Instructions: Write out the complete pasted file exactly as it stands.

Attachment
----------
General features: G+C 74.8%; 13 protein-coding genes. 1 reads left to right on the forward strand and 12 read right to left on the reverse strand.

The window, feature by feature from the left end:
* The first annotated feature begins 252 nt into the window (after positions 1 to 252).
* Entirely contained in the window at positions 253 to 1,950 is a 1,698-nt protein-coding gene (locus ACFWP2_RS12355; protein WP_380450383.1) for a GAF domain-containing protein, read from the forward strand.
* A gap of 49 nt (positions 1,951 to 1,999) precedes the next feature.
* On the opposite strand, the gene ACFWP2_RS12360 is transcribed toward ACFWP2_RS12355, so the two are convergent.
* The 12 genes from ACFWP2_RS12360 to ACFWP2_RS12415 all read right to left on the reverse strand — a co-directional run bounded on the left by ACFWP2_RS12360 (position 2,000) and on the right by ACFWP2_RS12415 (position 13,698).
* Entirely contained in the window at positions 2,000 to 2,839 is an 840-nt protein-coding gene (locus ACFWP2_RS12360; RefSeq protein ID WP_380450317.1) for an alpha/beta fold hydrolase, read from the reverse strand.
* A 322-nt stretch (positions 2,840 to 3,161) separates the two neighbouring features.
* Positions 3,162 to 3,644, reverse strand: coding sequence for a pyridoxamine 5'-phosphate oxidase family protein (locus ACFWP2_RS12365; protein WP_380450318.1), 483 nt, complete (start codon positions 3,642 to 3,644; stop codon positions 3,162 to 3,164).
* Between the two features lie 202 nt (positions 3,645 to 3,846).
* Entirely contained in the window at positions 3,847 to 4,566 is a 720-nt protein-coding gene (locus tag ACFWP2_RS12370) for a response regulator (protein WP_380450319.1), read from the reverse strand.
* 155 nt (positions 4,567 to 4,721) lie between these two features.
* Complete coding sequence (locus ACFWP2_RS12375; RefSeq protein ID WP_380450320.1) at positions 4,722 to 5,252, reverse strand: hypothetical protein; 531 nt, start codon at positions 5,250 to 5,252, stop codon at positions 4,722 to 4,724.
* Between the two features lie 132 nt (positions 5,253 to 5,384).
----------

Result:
General features: G+C 74.8%; 13 protein-coding genes. 1 reads left to right on the forward strand and 12 read right to left on the reverse strand.

The window, feature by feature from the left end:
* The first annotated feature begins 252 nt into the window (after positions 1 to 252).
* Entirely contained in the window at positions 253 to 1,950 is a 1,698-nt protein-coding gene (locus ACFWP2_RS12355; protein WP_380450383.1) for a GAF domain-containing protein, read from the forward strand.
* A gap of 49 nt (positions 1,951 to 1,999) precedes the next feature.
* On the opposite strand, the gene ACFWP2_RS12360 is transcribed toward ACFWP2_RS12355, so the two are convergent.
* The 12 genes from ACFWP2_RS12360 to ACFWP2_RS12415 all read right to left on the reverse strand — a co-directional run bounded on the left by ACFWP2_RS12360 (position 2,000) and on the right by ACFWP2_RS12415 (position 13,698).
* Entirely contained in the window at positions 2,000 to 2,839 is an 840-nt protein-coding gene (locus ACFWP2_RS12360; RefSeq protein ID WP_380450317.1) for an alpha/beta fold hydrolase, read from the reverse strand.
* A 322-nt stretch (positions 2,840 to 3,161) separates the two neighbouring features.
* Positions 3,162 to 3,644, reverse strand: coding sequence for a pyridoxamine 5'-phosphate oxidase family protein (locus ACFWP2_RS12365; protein WP_380450318.1), 483 nt, complete (start codon positions 3,642 to 3,644; stop codon positions 3,162 to 3,164).
* Between the two features lie 202 nt (positions 3,645 to 3,846).
* Entirely contained in the window at positions 3,847 to 4,566 is a 720-nt protein-coding gene (locus tag ACFWP2_RS12370) for a response regulator (protein WP_380450319.1), read from the reverse strand.
* 155 nt (positions 4,567 to 4,721) lie between these two features.
* Complete coding sequence (locus ACFWP2_RS12375; RefSeq protein ID WP_380450320.1) at positions 4,722 to 5,252, reverse strand: hypothetical protein; 531 nt, start codon at positions 5,250 to 5,252, stop codon at positions 4,722 to 4,724.
* Between the two features lie 132 nt (positions 5,253 to 5,384).